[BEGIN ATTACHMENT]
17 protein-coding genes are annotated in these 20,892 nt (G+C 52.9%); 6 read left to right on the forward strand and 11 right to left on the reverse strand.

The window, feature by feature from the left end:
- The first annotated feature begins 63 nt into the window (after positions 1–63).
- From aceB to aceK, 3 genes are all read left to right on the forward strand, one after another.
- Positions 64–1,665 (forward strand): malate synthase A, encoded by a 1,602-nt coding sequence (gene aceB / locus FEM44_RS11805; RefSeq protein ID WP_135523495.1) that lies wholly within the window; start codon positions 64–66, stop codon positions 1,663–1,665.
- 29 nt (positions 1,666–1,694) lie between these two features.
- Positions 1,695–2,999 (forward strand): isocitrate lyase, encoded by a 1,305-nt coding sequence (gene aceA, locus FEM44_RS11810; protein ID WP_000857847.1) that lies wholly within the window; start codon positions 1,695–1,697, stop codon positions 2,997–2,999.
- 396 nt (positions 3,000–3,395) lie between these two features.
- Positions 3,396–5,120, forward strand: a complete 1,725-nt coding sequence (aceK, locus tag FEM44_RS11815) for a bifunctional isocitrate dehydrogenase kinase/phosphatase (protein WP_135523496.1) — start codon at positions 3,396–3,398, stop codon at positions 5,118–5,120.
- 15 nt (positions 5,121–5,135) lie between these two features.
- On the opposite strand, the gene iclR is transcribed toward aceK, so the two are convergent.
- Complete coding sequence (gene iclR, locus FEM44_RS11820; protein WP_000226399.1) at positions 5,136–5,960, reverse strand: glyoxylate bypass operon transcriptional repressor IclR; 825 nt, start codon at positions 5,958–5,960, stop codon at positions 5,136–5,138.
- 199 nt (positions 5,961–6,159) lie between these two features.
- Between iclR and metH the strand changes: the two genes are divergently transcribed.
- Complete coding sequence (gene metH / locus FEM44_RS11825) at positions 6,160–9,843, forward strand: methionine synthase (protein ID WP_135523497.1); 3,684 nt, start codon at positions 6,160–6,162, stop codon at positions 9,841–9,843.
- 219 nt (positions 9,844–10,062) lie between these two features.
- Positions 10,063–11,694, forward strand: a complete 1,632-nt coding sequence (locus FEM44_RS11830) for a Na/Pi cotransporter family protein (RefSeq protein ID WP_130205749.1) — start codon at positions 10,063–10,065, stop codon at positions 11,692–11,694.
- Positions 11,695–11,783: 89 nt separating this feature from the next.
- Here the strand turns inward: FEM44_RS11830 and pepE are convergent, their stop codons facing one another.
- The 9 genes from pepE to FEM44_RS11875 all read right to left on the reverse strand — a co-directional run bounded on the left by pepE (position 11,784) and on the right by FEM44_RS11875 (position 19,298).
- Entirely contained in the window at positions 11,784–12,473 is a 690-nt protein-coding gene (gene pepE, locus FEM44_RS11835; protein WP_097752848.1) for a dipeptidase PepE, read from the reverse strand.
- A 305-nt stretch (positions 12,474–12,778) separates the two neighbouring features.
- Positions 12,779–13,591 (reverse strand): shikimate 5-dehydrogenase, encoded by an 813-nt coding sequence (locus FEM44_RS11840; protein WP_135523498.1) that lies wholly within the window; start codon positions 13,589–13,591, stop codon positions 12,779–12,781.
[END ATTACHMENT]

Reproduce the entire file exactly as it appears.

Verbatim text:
17 protein-coding genes are annotated in these 20,892 nt (G+C 52.9%); 6 read left to right on the forward strand and 11 right to left on the reverse strand.

The window, feature by feature from the left end:
- The first annotated feature begins 63 nt into the window (after positions 1–63).
- From aceB to aceK, 3 genes are all read left to right on the forward strand, one after another.
- Positions 64–1,665 (forward strand): malate synthase A, encoded by a 1,602-nt coding sequence (gene aceB / locus FEM44_RS11805; RefSeq protein ID WP_135523495.1) that lies wholly within the window; start codon positions 64–66, stop codon positions 1,663–1,665.
- 29 nt (positions 1,666–1,694) lie between these two features.
- Positions 1,695–2,999 (forward strand): isocitrate lyase, encoded by a 1,305-nt coding sequence (gene aceA, locus FEM44_RS11810; protein ID WP_000857847.1) that lies wholly within the window; start codon positions 1,695–1,697, stop codon positions 2,997–2,999.
- 396 nt (positions 3,000–3,395) lie between these two features.
- Positions 3,396–5,120, forward strand: a complete 1,725-nt coding sequence (aceK, locus tag FEM44_RS11815) for a bifunctional isocitrate dehydrogenase kinase/phosphatase (protein WP_135523496.1) — start codon at positions 3,396–3,398, stop codon at positions 5,118–5,120.
- 15 nt (positions 5,121–5,135) lie between these two features.
- On the opposite strand, the gene iclR is transcribed toward aceK, so the two are convergent.
- Complete coding sequence (gene iclR, locus FEM44_RS11820; protein WP_000226399.1) at positions 5,136–5,960, reverse strand: glyoxylate bypass operon transcriptional repressor IclR; 825 nt, start codon at positions 5,958–5,960, stop codon at positions 5,136–5,138.
- 199 nt (positions 5,961–6,159) lie between these two features.
- Between iclR and metH the strand changes: the two genes are divergently transcribed.
- Complete coding sequence (gene metH / locus FEM44_RS11825) at positions 6,160–9,843, forward strand: methionine synthase (protein ID WP_135523497.1); 3,684 nt, start codon at positions 6,160–6,162, stop codon at positions 9,841–9,843.
- 219 nt (positions 9,844–10,062) lie between these two features.
- Positions 10,063–11,694, forward strand: a complete 1,632-nt coding sequence (locus FEM44_RS11830) for a Na/Pi cotransporter family protein (RefSeq protein ID WP_130205749.1) — start codon at positions 10,063–10,065, stop codon at positions 11,692–11,694.
- Positions 11,695–11,783: 89 nt separating this feature from the next.
- Here the strand turns inward: FEM44_RS11830 and pepE are convergent, their stop codons facing one another.
- The 9 genes from pepE to FEM44_RS11875 all read right to left on the reverse strand — a co-directional run bounded on the left by pepE (position 11,784) and on the right by FEM44_RS11875 (position 19,298).
- Entirely contained in the window at positions 11,784–12,473 is a 690-nt protein-coding gene (gene pepE, locus FEM44_RS11835; protein WP_097752848.1) for a dipeptidase PepE, read from the reverse strand.
- A 305-nt stretch (positions 12,474–12,778) separates the two neighbouring features.
- Positions 12,779–13,591 (reverse strand): shikimate 5-dehydrogenase, encoded by an 813-nt coding sequence (locus FEM44_RS11840; protein WP_135523498.1) that lies wholly within the window; start codon positions 13,589–13,591, stop codon positions 12,779–12,781.